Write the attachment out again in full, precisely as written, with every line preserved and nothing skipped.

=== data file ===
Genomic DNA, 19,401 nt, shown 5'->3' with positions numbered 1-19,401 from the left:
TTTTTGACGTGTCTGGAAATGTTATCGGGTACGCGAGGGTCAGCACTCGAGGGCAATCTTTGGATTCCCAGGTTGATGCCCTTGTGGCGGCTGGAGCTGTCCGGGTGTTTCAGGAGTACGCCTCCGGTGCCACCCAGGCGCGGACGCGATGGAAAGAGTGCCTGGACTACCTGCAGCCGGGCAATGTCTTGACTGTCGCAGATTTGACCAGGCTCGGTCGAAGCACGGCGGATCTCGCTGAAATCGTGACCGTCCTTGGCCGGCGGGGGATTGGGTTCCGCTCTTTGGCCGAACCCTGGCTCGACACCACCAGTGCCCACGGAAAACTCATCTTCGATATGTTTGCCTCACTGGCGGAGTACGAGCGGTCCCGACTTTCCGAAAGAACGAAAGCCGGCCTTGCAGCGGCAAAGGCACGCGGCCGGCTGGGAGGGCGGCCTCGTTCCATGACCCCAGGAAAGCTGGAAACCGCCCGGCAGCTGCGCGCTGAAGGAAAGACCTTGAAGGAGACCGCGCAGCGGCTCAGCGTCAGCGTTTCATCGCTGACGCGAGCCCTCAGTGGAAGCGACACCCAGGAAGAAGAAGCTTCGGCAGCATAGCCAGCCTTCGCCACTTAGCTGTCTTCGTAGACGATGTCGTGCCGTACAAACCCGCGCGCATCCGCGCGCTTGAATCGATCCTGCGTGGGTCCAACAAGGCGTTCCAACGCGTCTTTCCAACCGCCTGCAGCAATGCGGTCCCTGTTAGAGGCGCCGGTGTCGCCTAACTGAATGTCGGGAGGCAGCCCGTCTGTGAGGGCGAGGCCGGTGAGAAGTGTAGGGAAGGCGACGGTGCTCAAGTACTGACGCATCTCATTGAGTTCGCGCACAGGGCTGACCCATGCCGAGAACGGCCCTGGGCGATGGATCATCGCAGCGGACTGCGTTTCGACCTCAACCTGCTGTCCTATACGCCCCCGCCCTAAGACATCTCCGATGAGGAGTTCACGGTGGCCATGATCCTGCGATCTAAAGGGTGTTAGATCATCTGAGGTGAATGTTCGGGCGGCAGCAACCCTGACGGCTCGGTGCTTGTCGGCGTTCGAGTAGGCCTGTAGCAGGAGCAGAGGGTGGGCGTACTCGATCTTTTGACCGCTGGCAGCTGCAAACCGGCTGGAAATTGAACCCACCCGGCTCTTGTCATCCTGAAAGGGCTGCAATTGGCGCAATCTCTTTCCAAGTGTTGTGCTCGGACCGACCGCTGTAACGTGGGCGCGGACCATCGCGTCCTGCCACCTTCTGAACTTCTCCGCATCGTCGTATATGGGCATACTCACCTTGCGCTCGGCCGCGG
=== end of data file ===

Genomic DNA, 19,401 nt, shown 5'->3' with positions numbered 1-19,401 from the left:
TTTTTGACGTGTCTGGAAATGTTATCGGGTACGCGAGGGTCAGCACTCGAGGGCAATCTTTGGATTCCCAGGTTGATGCCCTTGTGGCGGCTGGAGCTGTCCGGGTGTTTCAGGAGTACGCCTCCGGTGCCACCCAGGCGCGGACGCGATGGAAAGAGTGCCTGGACTACCTGCAGCCGGGCAATGTCTTGACTGTCGCAGATTTGACCAGGCTCGGTCGAAGCACGGCGGATCTCGCTGAAATCGTGACCGTCCTTGGCCGGCGGGGGATTGGGTTCCGCTCTTTGGCCGAACCCTGGCTCGACACCACCAGTGCCCACGGAAAACTCATCTTCGATATGTTTGCCTCACTGGCGGAGTACGAGCGGTCCCGACTTTCCGAAAGAACGAAAGCCGGCCTTGCAGCGGCAAAGGCACGCGGCCGGCTGGGAGGGCGGCCTCGTTCCATGACCCCAGGAAAGCTGGAAACCGCCCGGCAGCTGCGCGCTGAAGGAAAGACCTTGAAGGAGACCGCGCAGCGGCTCAGCGTCAGCGTTTCATCGCTGACGCGAGCCCTCAGTGGAAGCGACACCCAGGAAGAAGAAGCTTCGGCAGCATAGCCAGCCTTCGCCACTTAGCTGTCTTCGTAGACGATGTCGTGCCGTACAAACCCGCGCGCATCCGCGCGCTTGAATCGATCCTGCGTGGGTCCAACAAGGCGTTCCAACGCGTCTTTCCAACCGCCTGCAGCAATGCGGTCCCTGTTAGAGGCGCCGGTGTCGCCTAACTGAATGTCGGGAGGCAGCCCGTCTGTGAGGGCGAGGCCGGTGAGAAGTGTAGGGAAGGCGACGGTGCTCAAGTACTGACGCATCTCATTGAGTTCGCGCACAGGGCTGACCCATGCCGAGAACGGCCCTGGGCGATGGATCATCGCAGCGGACTGCGTTTCGACCTCAACCTGCTGTCCTATACGCCCCCGCCCTAAGACATCTCCGATGAGGAGTTCACGGTGGCCATGATCCTGCGATCTAAAGGGTGTTAGATCATCTGAGGTGAATGTTCGGGCGGCAGCAACCCTGACGGCTCGGTGCTTGTCGGCGTTCGAGTAGGCCTGTAGCAGGAGCAGAGGGTGGGCGTACTCGATCTTTTGACCGCTGGCAGCTGCAAACCGGCTGGAAATTGAACCCACCCGGCTCTTGTCATCCTGAAAGGGCTGCAATTGGCGCAATCTCTTTCCAAGTGTTGTGCTCGGACCGACCGCTGTAACGTGGGCGCGGACCATCGCGTCCTGCCACCTTCTGAACTTCTCCGCATCGTCGTATATGGGCATACTCACCTTGCGCTCGGCCGCGG